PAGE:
Lewiston hires more teachers to create smaller classes

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LEWISTON — Ecstatic about hiring two new teachers to reduce class sizes in kindergarten and first grade, Farwell Elementary School Principal Althea Walker is interviewing teacher candidates this week.

“I am so excited to get those two positions,” Walker said. “That will allow teachers to work in much smaller groups.”

The School Committee on Monday approved hiring six more teachers, five educational technicians and one in-school suspension coordinator. Walker and other principals are hoping to have the new teachers at their jobs when school opens on Sept. 2.

The money to pay for them is mostly from $400,000 in the budget targeted for special education but is not needed, plus some federal grant money.

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Superintendent Bill Webster said the $400,000 won’t be needed for special education because of in-house special education programs he created to keep fewer students from being placed in expensive, out-of-district programs.

The in-house autism programs at Geiger Elementary, Lewiston Middle School and Lewiston High School are working, freeing up money for more teachers, he said.

For Farwell, it means there’ll be three kindergarten classes of 18 students instead of two classes with 27 students; and three first-grade classes with 17 students instead of two classes with 26 students.

Other schools receiving more staff are:

* Geiger Elementary: One kindergarten teacher, resulting in class sizes of 17 instead of 22.

* Longley Elementary: One fourth-grade teacher, resulting in class sizes of 17 instead of 26.

* Martel Elementary: Two ed techs to help with first-grade classes of 26. There is no space for a third classroom.

* Montello Elementary: One second-grade teacher, resulting in class sizes of 20 instead of 25.

* McMahon Elementary: one in-school suspension coordinator.

* Lewiston Middle School: one additional alternative program ed tech.

* Lewiston High School, one tech specialist to give students more support.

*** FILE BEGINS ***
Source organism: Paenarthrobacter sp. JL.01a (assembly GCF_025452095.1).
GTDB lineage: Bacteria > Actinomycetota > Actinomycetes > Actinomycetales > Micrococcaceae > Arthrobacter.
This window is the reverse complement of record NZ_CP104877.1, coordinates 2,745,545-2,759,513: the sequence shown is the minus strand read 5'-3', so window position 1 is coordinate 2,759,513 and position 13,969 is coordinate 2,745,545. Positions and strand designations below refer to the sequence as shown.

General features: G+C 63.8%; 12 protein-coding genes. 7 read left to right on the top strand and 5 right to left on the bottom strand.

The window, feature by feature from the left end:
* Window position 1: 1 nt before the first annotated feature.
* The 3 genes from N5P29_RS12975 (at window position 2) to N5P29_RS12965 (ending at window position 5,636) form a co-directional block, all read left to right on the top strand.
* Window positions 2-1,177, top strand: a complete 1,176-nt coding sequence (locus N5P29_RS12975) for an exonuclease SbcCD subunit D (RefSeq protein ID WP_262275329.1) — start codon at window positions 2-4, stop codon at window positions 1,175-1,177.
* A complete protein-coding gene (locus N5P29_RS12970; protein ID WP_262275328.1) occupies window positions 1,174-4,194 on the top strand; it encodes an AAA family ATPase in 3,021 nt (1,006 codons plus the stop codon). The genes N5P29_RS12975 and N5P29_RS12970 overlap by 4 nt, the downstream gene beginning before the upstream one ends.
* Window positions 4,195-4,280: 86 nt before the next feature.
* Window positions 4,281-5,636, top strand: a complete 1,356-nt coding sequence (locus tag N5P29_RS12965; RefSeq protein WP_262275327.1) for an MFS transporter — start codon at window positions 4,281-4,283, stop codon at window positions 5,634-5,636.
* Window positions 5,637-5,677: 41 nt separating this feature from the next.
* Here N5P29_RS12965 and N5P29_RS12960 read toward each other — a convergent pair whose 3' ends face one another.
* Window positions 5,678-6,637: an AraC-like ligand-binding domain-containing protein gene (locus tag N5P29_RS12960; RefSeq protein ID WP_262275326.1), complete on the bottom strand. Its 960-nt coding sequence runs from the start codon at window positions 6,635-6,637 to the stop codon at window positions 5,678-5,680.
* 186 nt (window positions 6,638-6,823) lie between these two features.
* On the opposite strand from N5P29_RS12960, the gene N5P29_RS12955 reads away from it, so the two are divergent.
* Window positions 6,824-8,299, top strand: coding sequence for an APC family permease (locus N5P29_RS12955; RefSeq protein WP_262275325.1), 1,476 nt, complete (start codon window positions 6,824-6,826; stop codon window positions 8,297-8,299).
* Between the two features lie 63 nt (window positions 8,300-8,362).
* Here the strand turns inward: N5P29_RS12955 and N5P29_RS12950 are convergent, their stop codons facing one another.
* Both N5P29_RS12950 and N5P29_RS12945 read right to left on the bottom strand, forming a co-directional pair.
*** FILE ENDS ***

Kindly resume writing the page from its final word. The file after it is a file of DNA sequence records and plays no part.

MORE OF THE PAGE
Also covered by federal funds will be three special education staffers at the middle school: one functional life skills teacher and two functional life skills ed techs.

Webster cautioned that the number of kindergarten students will increase between now and Sept. 2, making class sizes larger.

“It’s likely we will have another 40 to 50 registrations between now and the beginning of school,” Webster said. “I wish it were otherwise,” but some parents don’t register their child until school starts, he said.

And more than any other grade, Webster said he’s denied requests from parents for their kindergarten students to attend school outside their district until the final numbers are in.

Experts say smaller classes are especially important in the early grades when foundation skills are being built. The two teachers at Farwell will make a big difference for her students, Walker said.

She’s seeing an increase in two kinds in kindergarten students: those who start school knowing their letters, letter sounds, numbers and colors; and those who do not. The latter group needs to catch up and needs more help from teachers, Walker said. Smaller classes make that happen, she said.

When early grades have 26 of 27 students, youngsters who start school behind aren’t getting the skills.

“For the next 10 to 12 years, they could be playing catch-up,” Walker said. Smaller classes “could have a long-term effect in reducing the drop-out rate,” Walker said. “It provides real, big, positive potential for students in Lewiston.”

School Committee member Paul St. Pierre said he’s “very, very pleased we’re adding teacher positions.”

Two parents, including McMahon school parent Janet Beaudoin, told committee members they were happy to hear additional teachers would be hired.

“Thank you so much,” Beaudoin said.

A year ago, she and other parents brought the problem of overcrowded classes to the committee’s attention, asking for more teachers.

In the budget approved in May, the committee approved more teachers, including five kindergarten and five first-grade classes at McMahon, which will mean smaller classes.

Beaudoin said she’s relieved. The problem “seems to be resolved,” she said.

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